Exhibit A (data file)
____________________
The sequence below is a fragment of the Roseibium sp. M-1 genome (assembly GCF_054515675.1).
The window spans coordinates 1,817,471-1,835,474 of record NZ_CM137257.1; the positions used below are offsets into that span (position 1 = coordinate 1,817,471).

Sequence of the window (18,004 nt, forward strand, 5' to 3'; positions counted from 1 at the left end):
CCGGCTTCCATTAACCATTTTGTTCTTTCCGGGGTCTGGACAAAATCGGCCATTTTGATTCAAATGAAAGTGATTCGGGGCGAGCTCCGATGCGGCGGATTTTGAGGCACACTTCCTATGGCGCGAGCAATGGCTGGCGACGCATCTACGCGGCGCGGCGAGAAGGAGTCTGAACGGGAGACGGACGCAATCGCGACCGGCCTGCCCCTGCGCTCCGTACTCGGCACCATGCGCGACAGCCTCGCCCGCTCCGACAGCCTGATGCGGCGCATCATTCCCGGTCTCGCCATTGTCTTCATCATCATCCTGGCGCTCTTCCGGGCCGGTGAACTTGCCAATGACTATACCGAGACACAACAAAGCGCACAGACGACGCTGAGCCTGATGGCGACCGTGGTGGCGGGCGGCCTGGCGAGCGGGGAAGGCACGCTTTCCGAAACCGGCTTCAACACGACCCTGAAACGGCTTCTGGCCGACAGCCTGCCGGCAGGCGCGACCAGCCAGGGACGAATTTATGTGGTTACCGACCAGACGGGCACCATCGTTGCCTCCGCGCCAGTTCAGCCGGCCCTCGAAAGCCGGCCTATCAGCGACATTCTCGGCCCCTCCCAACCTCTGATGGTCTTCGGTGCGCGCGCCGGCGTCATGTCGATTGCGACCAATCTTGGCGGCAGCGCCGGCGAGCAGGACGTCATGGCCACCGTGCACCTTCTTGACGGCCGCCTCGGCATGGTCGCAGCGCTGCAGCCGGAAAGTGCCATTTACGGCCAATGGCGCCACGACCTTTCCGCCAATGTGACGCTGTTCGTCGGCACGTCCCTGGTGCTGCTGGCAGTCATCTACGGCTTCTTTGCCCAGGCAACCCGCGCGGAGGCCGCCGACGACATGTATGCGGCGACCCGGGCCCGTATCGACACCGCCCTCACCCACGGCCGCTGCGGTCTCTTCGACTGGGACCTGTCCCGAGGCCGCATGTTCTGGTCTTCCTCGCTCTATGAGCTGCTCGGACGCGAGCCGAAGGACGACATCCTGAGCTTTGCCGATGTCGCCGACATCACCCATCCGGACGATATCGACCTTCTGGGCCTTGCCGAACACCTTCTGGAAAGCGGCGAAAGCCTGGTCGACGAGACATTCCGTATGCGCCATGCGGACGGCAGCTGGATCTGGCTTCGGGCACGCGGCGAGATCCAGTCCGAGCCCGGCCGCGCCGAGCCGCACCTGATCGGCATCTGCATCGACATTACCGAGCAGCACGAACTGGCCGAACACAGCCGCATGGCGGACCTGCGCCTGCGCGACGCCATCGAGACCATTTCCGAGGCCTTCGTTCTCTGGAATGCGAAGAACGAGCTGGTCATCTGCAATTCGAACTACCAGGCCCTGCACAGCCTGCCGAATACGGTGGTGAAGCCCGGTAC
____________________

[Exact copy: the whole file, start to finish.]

The sequence below is a fragment of the Roseibium sp. M-1 genome (assembly GCF_054515675.1).
The window spans coordinates 1,817,471-1,835,474 of record NZ_CM137257.1; the positions used below are offsets into that span (position 1 = coordinate 1,817,471).

Sequence of the window (18,004 nt, forward strand, 5' to 3'; positions counted from 1 at the left end):
CCGGCTTCCATTAACCATTTTGTTCTTTCCGGGGTCTGGACAAAATCGGCCATTTTGATTCAAATGAAAGTGATTCGGGGCGAGCTCCGATGCGGCGGATTTTGAGGCACACTTCCTATGGCGCGAGCAATGGCTGGCGACGCATCTACGCGGCGCGGCGAGAAGGAGTCTGAACGGGAGACGGACGCAATCGCGACCGGCCTGCCCCTGCGCTCCGTACTCGGCACCATGCGCGACAGCCTCGCCCGCTCCGACAGCCTGATGCGGCGCATCATTCCCGGTCTCGCCATTGTCTTCATCATCATCCTGGCGCTCTTCCGGGCCGGTGAACTTGCCAATGACTATACCGAGACACAACAAAGCGCACAGACGACGCTGAGCCTGATGGCGACCGTGGTGGCGGGCGGCCTGGCGAGCGGGGAAGGCACGCTTTCCGAAACCGGCTTCAACACGACCCTGAAACGGCTTCTGGCCGACAGCCTGCCGGCAGGCGCGACCAGCCAGGGACGAATTTATGTGGTTACCGACCAGACGGGCACCATCGTTGCCTCCGCGCCAGTTCAGCCGGCCCTCGAAAGCCGGCCTATCAGCGACATTCTCGGCCCCTCCCAACCTCTGATGGTCTTCGGTGCGCGCGCCGGCGTCATGTCGATTGCGACCAATCTTGGCGGCAGCGCCGGCGAGCAGGACGTCATGGCCACCGTGCACCTTCTTGACGGCCGCCTCGGCATGGTCGCAGCGCTGCAGCCGGAAAGTGCCATTTACGGCCAATGGCGCCACGACCTTTCCGCCAATGTGACGCTGTTCGTCGGCACGTCCCTGGTGCTGCTGGCAGTCATCTACGGCTTCTTTGCCCAGGCAACCCGCGCGGAGGCCGCCGACGACATGTATGCGGCGACCCGGGCCCGTATCGACACCGCCCTCACCCACGGCCGCTGCGGTCTCTTCGACTGGGACCTGTCCCGAGGCCGCATGTTCTGGTCTTCCTCGCTCTATGAGCTGCTCGGACGCGAGCCGAAGGACGACATCCTGAGCTTTGCCGATGTCGCCGACATCACCCATCCGGACGATATCGACCTTCTGGGCCTTGCCGAACACCTTCTGGAAAGCGGCGAAAGCCTGGTCGACGAGACATTCCGTATGCGCCATGCGGACGGCAGCTGGATCTGGCTTCGGGCACGCGGCGAGATCCAGTCCGAGCCCGGCCGCGCCGAGCCGCACCTGATCGGCATCTGCATCGACATTACCGAGCAGCACGAACTGGCCGAACACAGCCGCATGGCGGACCTGCGCCTGCGCGACGCCATCGAGACCATTTCCGAGGCCTTCGTTCTCTGGAATGCGAAGAACGAGCTGGTCATCTGCAATTCGAACTACCAGGCCCTGCACAGCCTGCCGAATACGGTGGTGAAGCCCGGTAC